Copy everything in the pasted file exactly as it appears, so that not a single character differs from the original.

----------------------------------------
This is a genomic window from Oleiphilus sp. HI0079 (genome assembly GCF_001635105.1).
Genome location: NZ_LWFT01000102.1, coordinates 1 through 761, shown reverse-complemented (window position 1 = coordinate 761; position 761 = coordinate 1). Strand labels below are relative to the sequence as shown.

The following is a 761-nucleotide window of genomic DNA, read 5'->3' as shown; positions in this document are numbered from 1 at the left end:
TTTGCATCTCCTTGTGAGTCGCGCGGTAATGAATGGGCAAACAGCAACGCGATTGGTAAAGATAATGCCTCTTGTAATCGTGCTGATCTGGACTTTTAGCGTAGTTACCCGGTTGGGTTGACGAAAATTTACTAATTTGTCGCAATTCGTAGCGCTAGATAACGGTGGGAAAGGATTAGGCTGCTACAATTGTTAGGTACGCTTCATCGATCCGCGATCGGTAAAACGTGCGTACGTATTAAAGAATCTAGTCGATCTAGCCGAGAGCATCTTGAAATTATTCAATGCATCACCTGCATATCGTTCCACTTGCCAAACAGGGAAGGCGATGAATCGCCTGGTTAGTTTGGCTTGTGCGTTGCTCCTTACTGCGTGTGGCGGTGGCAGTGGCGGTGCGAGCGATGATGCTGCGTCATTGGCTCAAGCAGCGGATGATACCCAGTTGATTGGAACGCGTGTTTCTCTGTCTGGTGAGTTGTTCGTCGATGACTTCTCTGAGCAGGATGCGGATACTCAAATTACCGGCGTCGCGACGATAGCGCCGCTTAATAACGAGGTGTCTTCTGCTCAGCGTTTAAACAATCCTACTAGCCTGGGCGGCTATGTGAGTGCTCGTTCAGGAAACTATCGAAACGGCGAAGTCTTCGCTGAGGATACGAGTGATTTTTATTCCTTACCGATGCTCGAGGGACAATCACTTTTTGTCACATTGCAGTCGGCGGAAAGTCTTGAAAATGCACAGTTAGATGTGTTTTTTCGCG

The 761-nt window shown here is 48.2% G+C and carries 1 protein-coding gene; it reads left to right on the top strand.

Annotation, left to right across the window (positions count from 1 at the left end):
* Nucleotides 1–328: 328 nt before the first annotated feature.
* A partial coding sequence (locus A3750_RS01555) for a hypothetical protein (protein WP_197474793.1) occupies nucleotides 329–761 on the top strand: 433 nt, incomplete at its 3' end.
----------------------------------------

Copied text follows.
This is a genomic window from Oleiphilus sp. HI0079 (genome assembly GCF_001635105.1).
Genome location: NZ_LWFT01000102.1, coordinates 1 through 761, shown reverse-complemented (window position 1 = coordinate 761; position 761 = coordinate 1). Strand labels below are relative to the sequence as shown.

The following is a 761-nucleotide window of genomic DNA, read 5'->3' as shown; positions in this document are numbered from 1 at the left end:
TTTGCATCTCCTTGTGAGTCGCGCGGTAATGAATGGGCAAACAGCAACGCGATTGGTAAAGATAATGCCTCTTGTAATCGTGCTGATCTGGACTTTTAGCGTAGTTACCCGGTTGGGTTGACGAAAATTTACTAATTTGTCGCAATTCGTAGCGCTAGATAACGGTGGGAAAGGATTAGGCTGCTACAATTGTTAGGTACGCTTCATCGATCCGCGATCGGTAAAACGTGCGTACGTATTAAAGAATCTAGTCGATCTAGCCGAGAGCATCTTGAAATTATTCAATGCATCACCTGCATATCGTTCCACTTGCCAAACAGGGAAGGCGATGAATCGCCTGGTTAGTTTGGCTTGTGCGTTGCTCCTTACTGCGTGTGGCGGTGGCAGTGGCGGTGCGAGCGATGATGCTGCGTCATTGGCTCAAGCAGCGGATGATACCCAGTTGATTGGAACGCGTGTTTCTCTGTCTGGTGAGTTGTTCGTCGATGACTTCTCTGAGCAGGATGCGGATACTCAAATTACCGGCGTCGCGACGATAGCGCCGCTTAATAACGAGGTGTCTTCTGCTCAGCGTTTAAACAATCCTACTAGCCTGGGCGGCTATGTGAGTGCTCGTTCAGGAAACTATCGAAACGGCGAAGTCTTCGCTGAGGATACGAGTGATTTTTATTCCTTACCGATGCTCGAGGGACAATCACTTTTTGTCACATTGCAGTCGGCGGAAAGTCTTGAAAATGCACAGTTAGATGTGTTTTTTCGCG

The 761-nt window shown here is 48.2% G+C and carries 1 protein-coding gene; it reads left to right on the top strand.

Annotation, left to right across the window (positions count from 1 at the left end):
* Nucleotides 1–328: 328 nt before the first annotated feature.
* A partial coding sequence (locus A3750_RS01555) for a hypothetical protein (protein WP_197474793.1) occupies nucleotides 329–761 on the top strand: 433 nt, incomplete at its 3' end.